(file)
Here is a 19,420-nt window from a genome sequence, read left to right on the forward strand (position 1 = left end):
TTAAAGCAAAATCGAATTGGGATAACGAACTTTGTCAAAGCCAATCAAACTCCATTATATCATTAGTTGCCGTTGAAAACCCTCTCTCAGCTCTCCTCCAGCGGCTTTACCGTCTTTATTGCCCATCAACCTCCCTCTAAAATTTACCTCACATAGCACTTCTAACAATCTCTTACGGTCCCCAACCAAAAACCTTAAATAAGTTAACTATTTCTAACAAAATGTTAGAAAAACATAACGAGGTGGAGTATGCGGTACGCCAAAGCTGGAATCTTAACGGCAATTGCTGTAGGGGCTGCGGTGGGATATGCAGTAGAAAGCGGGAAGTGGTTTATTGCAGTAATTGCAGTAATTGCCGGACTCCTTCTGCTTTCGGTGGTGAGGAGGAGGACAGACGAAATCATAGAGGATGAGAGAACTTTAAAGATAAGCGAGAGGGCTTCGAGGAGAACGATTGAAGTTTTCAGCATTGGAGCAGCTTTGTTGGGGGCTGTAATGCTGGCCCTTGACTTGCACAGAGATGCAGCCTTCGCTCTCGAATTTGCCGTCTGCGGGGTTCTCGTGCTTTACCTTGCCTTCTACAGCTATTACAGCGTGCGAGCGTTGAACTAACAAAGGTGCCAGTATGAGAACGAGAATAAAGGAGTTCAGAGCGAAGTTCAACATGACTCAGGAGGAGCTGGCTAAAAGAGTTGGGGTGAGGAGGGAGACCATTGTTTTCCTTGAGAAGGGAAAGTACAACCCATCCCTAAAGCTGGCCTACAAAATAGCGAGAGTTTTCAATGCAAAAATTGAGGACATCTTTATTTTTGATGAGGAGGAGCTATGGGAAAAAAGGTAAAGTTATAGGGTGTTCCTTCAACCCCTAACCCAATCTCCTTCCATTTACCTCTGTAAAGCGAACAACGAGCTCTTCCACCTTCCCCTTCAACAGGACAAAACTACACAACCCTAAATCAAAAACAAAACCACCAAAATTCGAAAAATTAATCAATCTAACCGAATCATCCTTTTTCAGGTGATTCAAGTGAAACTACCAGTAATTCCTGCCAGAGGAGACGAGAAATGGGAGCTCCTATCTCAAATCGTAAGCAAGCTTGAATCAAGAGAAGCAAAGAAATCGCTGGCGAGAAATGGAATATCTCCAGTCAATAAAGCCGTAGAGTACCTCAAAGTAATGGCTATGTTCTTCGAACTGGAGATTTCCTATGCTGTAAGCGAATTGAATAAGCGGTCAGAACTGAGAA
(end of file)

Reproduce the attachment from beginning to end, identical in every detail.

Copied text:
Here is a 19,420-nt window from a genome sequence, read left to right on the forward strand (position 1 = left end):
TTAAAGCAAAATCGAATTGGGATAACGAACTTTGTCAAAGCCAATCAAACTCCATTATATCATTAGTTGCCGTTGAAAACCCTCTCTCAGCTCTCCTCCAGCGGCTTTACCGTCTTTATTGCCCATCAACCTCCCTCTAAAATTTACCTCACATAGCACTTCTAACAATCTCTTACGGTCCCCAACCAAAAACCTTAAATAAGTTAACTATTTCTAACAAAATGTTAGAAAAACATAACGAGGTGGAGTATGCGGTACGCCAAAGCTGGAATCTTAACGGCAATTGCTGTAGGGGCTGCGGTGGGATATGCAGTAGAAAGCGGGAAGTGGTTTATTGCAGTAATTGCAGTAATTGCCGGACTCCTTCTGCTTTCGGTGGTGAGGAGGAGGACAGACGAAATCATAGAGGATGAGAGAACTTTAAAGATAAGCGAGAGGGCTTCGAGGAGAACGATTGAAGTTTTCAGCATTGGAGCAGCTTTGTTGGGGGCTGTAATGCTGGCCCTTGACTTGCACAGAGATGCAGCCTTCGCTCTCGAATTTGCCGTCTGCGGGGTTCTCGTGCTTTACCTTGCCTTCTACAGCTATTACAGCGTGCGAGCGTTGAACTAACAAAGGTGCCAGTATGAGAACGAGAATAAAGGAGTTCAGAGCGAAGTTCAACATGACTCAGGAGGAGCTGGCTAAAAGAGTTGGGGTGAGGAGGGAGACCATTGTTTTCCTTGAGAAGGGAAAGTACAACCCATCCCTAAAGCTGGCCTACAAAATAGCGAGAGTTTTCAATGCAAAAATTGAGGACATCTTTATTTTTGATGAGGAGGAGCTATGGGAAAAAAGGTAAAGTTATAGGGTGTTCCTTCAACCCCTAACCCAATCTCCTTCCATTTACCTCTGTAAAGCGAACAACGAGCTCTTCCACCTTCCCCTTCAACAGGACAAAACTACACAACCCTAAATCAAAAACAAAACCACCAAAATTCGAAAAATTAATCAATCTAACCGAATCATCCTTTTTCAGGTGATTCAAGTGAAACTACCAGTAATTCCTGCCAGAGGAGACGAGAAATGGGAGCTCCTATCTCAAATCGTAAGCAAGCTTGAATCAAGAGAAGCAAAGAAATCGCTGGCGAGAAATGGAATATCTCCAGTCAATAAAGCCGTAGAGTACCTCAAAGTAATGGCTATGTTCTTCGAACTGGAGATTTCCTATGCTGTAAGCGAATTGAATAAGCGGTCAGAACTGAGAA